One question generated by this anomalous combination is whether the determinations in question here are of the kind to which substantial evidence review can appropriately be applied. The Government in its argument suggested that a proper accommodation could be effected by construing the statute to require substantial evidence review of factual determinations, while weighing the inferences of policy drawn from those facts in terms of their freedom from arbitrariness or irrationality. We do not believe this approach would affect the rigorousness of our review to the extent the Government seems to suppose, or that petitioners purport to fear.
Faced with the fact that his determinations were commanded by Congress to be reviewed under a substantial evidence standard, the Secretary did voluntarily move his procedures significantly towards the formal model. He directed that (1) a qualified hearing examiner should preside over the oral hearing, (2) cross-examination should be permitted, and (3) a verbatim transcript made. The total record in this case was in part created under the conditions that obtain in a formal proceeding. In substantial remaining part, however, it consists of a melange of written statements, letters, reports, and similar materials received outside the bounds of the oral hearing and untested by anything approaching the adversary process.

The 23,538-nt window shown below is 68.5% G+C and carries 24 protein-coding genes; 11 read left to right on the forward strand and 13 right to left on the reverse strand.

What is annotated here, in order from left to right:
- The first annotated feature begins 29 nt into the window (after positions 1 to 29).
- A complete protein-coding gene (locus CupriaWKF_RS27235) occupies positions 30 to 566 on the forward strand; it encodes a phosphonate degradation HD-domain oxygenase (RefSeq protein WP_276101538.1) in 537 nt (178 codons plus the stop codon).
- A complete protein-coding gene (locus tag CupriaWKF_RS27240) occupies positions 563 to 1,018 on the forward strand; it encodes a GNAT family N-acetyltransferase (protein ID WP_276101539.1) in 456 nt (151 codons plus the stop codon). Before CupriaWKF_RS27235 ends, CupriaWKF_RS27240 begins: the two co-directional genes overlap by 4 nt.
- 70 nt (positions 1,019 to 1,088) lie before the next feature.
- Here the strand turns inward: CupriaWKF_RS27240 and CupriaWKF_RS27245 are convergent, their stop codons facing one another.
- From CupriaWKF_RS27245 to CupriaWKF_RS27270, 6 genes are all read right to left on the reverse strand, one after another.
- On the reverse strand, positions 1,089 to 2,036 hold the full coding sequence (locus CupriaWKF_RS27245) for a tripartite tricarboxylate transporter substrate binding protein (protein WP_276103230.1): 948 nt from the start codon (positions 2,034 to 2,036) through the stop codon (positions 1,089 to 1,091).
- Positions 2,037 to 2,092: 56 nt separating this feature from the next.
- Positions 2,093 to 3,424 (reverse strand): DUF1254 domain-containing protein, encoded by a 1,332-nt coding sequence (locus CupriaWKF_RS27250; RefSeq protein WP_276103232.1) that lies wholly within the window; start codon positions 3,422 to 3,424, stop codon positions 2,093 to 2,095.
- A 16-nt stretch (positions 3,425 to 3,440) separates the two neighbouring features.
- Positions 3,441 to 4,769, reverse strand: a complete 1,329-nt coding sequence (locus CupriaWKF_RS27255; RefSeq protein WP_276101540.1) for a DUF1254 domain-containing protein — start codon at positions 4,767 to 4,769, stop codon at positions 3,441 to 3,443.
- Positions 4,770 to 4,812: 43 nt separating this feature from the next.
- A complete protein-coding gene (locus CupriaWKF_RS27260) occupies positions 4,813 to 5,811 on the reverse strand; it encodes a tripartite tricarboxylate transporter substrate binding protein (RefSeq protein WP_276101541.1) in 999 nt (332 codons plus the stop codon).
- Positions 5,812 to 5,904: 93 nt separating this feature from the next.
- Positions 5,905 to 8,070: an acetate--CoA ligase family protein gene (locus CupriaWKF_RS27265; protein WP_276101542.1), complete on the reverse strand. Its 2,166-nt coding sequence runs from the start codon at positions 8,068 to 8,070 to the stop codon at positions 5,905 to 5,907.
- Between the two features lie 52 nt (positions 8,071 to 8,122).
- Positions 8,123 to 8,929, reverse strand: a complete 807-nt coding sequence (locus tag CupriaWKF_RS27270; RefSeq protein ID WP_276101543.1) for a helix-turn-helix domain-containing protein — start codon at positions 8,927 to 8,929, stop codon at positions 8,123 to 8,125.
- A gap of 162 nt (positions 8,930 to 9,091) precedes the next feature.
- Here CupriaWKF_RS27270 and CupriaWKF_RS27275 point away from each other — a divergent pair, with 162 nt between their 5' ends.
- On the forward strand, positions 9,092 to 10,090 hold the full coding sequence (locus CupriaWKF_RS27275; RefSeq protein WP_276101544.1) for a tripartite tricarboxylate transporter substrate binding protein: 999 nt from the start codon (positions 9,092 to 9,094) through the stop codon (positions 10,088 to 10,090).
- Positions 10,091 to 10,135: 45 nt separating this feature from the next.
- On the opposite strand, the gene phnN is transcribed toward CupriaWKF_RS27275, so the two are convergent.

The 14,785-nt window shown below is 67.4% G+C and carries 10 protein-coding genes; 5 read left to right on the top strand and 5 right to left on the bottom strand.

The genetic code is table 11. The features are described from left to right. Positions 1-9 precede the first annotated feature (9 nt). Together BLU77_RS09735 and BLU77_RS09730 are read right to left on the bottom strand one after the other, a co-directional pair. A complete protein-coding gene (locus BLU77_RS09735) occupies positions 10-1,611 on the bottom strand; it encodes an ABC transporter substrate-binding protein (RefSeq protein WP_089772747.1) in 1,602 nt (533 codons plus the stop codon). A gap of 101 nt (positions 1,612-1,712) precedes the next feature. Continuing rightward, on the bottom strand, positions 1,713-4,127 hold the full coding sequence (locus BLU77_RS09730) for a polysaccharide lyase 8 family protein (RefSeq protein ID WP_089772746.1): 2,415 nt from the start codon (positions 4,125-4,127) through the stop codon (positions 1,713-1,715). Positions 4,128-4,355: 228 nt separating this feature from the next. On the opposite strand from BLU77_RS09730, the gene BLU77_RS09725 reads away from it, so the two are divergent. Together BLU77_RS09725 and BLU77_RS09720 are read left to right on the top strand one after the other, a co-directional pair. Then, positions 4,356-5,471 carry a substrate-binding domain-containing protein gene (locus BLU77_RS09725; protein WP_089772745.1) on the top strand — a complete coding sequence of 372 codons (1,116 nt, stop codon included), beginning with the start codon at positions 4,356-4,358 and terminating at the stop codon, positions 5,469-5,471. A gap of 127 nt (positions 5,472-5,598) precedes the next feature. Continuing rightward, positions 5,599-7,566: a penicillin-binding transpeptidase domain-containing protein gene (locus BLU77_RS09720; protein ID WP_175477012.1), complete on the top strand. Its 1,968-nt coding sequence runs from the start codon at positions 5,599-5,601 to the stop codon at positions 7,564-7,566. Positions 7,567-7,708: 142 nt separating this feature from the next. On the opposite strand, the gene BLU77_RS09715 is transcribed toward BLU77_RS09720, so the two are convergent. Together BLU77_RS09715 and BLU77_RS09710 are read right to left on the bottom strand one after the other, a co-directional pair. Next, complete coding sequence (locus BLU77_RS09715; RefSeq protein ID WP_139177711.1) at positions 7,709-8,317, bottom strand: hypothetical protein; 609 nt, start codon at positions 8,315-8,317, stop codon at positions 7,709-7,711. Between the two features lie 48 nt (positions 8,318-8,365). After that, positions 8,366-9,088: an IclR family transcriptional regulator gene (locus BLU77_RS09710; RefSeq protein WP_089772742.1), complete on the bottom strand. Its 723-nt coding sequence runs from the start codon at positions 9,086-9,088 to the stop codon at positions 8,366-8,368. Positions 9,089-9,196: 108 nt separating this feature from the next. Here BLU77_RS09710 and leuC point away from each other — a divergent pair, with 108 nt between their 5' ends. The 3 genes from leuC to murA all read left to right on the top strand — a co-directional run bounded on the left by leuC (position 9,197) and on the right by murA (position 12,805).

Thus, in some degree the record approaches the form of one customarily conceived of as appropriate for substantial evidence review. In other respects, it does not. On a record of this mixed nature, when the facts underlying the Secretary's determinations are susceptible of being found in the usual sense, that must be done, and the reviewing court will weigh them by the substantial evidence standard. But, in a statute like OSHA where the decision making vested in the Secretary is legislative in character, there are areas where explicit factual findings are not possible, and the act of decision is essentially a prediction based upon pure legislative judgment, as when a Congressman decides to vote for or against a particular bill.